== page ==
Rebekah GlassRunning is a means to good health for many, it can be a stress reliever for some, or pure enjoyment for those running enthusiasts! As a physical therapist and gait analysis specialist I want to keep runners running healthy and for years to come. However, this population tends to see a high percentage of injuries. So I have a question:

To all the runners out there…Do you strength train?

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A New Way to GO

eliptigoIs pain keeping you from running or walking?  Does riding a bicycle hurt your back or give you ‘saddle sore’? Are you bored on the cardio machines at the gym or at home? Are you looking to improve your time in your next race? 

If you answered yes to any of these questions, the ElliptiGO may be the tool for you.

What is it:  Think bicycle plus elliptical machine.  The ElliptiGO was invented in Southern California and came to the market around 2010.  It has the familiar bicycle components (handlebars for steering, hand brakes, gears, two wheels) with a stride similar to the elliptical machine.  The stride is very comfortable and smooth.  It is slightly longer and narrower than the average indoor machine to match your running stride better. The handle bars and stride length can be adjusted to accommodate heights of 5’ 0” to 6'8". 

What the research says:

A recent research study by Rendler and colleagues found that workouts on ElliptiGO improve cardiorespiratory fitness and body composition in line with fitness industry standards and American College of Sports Medicine guidelines.  (You can read the full article here)

ElliptiGO riding expends 33% more energy compared to cycling at the same speed.

ElliptiGO also conducted many case studies with their elite athletes that you can check out.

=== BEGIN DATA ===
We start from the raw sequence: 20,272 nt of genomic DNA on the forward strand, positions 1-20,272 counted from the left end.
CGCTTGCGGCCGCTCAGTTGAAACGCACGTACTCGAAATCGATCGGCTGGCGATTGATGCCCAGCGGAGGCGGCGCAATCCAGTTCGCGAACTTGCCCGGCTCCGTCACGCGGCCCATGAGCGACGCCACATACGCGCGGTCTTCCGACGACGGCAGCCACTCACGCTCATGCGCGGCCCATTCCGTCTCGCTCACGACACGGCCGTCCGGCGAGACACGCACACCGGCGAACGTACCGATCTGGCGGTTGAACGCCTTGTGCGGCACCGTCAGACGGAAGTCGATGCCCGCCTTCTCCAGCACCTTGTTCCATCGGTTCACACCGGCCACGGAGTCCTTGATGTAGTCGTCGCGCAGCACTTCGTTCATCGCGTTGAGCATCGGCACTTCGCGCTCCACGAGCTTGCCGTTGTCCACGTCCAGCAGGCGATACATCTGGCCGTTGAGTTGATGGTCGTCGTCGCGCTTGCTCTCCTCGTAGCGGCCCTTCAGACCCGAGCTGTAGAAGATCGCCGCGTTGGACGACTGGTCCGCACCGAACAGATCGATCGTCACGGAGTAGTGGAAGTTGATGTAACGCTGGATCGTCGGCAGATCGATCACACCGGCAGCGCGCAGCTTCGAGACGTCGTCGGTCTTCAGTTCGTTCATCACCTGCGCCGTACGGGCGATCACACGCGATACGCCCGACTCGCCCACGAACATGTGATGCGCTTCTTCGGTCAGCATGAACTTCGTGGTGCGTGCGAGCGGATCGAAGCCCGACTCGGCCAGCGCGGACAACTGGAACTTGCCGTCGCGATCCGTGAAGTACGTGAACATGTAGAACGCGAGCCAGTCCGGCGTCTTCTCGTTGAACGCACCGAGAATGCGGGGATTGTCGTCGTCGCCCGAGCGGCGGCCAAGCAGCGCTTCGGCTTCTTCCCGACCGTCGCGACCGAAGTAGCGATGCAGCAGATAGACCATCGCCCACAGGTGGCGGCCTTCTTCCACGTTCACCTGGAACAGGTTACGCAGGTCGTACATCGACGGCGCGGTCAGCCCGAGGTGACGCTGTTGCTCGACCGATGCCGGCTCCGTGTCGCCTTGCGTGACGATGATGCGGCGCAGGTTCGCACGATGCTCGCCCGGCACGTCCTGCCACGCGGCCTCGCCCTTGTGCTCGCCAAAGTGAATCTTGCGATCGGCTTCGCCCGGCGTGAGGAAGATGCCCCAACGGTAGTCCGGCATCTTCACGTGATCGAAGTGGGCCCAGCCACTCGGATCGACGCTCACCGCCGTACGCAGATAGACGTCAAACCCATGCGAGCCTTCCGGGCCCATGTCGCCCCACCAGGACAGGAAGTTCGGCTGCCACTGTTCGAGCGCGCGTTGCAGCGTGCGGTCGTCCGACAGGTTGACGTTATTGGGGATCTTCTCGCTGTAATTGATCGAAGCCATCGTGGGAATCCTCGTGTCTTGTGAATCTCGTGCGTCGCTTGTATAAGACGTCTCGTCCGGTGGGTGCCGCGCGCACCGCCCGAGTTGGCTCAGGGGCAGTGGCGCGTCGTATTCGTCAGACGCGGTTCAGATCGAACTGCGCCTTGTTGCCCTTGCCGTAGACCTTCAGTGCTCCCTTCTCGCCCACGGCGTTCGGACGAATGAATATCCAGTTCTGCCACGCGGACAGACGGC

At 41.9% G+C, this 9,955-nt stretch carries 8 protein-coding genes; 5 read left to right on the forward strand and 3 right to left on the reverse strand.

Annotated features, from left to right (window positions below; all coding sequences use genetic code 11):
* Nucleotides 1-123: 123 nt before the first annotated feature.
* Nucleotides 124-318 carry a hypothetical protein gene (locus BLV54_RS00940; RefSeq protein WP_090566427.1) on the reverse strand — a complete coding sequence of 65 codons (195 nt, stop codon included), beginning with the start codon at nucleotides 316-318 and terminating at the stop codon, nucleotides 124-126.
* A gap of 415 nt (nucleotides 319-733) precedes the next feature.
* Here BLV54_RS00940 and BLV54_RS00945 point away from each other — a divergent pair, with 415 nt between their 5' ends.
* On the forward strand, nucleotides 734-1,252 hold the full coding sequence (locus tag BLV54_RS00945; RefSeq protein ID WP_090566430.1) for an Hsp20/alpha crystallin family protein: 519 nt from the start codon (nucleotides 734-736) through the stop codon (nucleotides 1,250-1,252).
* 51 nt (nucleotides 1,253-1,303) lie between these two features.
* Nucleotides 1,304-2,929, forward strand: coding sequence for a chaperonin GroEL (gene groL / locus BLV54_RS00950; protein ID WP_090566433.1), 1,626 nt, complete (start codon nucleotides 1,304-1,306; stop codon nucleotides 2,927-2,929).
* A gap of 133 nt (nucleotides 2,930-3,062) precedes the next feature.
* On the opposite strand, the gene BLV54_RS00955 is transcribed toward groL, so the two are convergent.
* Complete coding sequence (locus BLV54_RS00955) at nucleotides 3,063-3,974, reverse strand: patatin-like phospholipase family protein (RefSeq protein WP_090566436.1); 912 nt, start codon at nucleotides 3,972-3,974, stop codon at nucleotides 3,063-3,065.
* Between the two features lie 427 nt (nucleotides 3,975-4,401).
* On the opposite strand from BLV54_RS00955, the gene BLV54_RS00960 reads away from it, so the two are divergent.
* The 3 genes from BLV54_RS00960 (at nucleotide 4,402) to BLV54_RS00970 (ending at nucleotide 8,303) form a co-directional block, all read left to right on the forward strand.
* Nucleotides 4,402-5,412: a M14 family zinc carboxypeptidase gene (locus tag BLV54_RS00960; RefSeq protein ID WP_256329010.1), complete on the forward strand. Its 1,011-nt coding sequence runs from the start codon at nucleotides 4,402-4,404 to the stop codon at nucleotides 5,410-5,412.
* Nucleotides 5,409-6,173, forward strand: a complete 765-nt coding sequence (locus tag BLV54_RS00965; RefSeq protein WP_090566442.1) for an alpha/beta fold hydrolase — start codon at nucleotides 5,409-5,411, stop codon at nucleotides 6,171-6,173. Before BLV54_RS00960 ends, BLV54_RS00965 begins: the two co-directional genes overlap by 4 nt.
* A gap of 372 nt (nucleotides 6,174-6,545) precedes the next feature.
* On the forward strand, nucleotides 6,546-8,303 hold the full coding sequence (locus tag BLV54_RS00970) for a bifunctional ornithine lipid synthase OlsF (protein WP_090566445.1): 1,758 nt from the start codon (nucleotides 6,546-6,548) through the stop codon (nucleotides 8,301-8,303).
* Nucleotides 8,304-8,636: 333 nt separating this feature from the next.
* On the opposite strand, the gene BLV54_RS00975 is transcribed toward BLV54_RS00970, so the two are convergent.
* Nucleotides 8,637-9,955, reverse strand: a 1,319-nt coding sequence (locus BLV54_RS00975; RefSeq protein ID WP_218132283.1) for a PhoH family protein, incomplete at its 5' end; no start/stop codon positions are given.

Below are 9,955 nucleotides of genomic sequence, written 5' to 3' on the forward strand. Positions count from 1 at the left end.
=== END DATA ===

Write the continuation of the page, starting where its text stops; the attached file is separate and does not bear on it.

Who uses it?

The ElliptiGO is a useful tool for all runners and fitness enthusiasts.  Elite runners are using it to supplement their training and achieve their goals.  Former runners who are unable to run due to pain use it to get the ‘runner’s high’ and build fitness without pain.  Injured runners use it in their rehabilitation to keep fit while allowing their injuries to heal.

If you do not have pain, the ElliptiGO can supplement your training to improve your cardiovascular fitness without the impact that running puts on your body.  Recovery is an important part of training.  You can add additional training time without putting excessive stress on your body.  My friend Tina Muir, an elite marathon runner, posted a blog about the benefits of cross training for runners.  You can check it out here.

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Brief 411 on Rest/Recovery

For those of you in an active training cycle and probably gearing up for all of the fun summer races, you may be wondering about how to include rest days. We know exercise is good for you, but the body does have its limits and it is possible to get to a point that you are breaking down more than you are building up. A study completed involving endurance cyclists showed that after only 7 days of increased training intensity with low recovery time there can be detrimental effects. The study showed a “9.3% reduction in maximal heart rate, a 5% reduction in maximal oxygen uptake, and an 8.6% increase in perception of effort.” As athletes we all want to stay at the top of our game, and constantly increasing the intensity is NOT the best way to do that.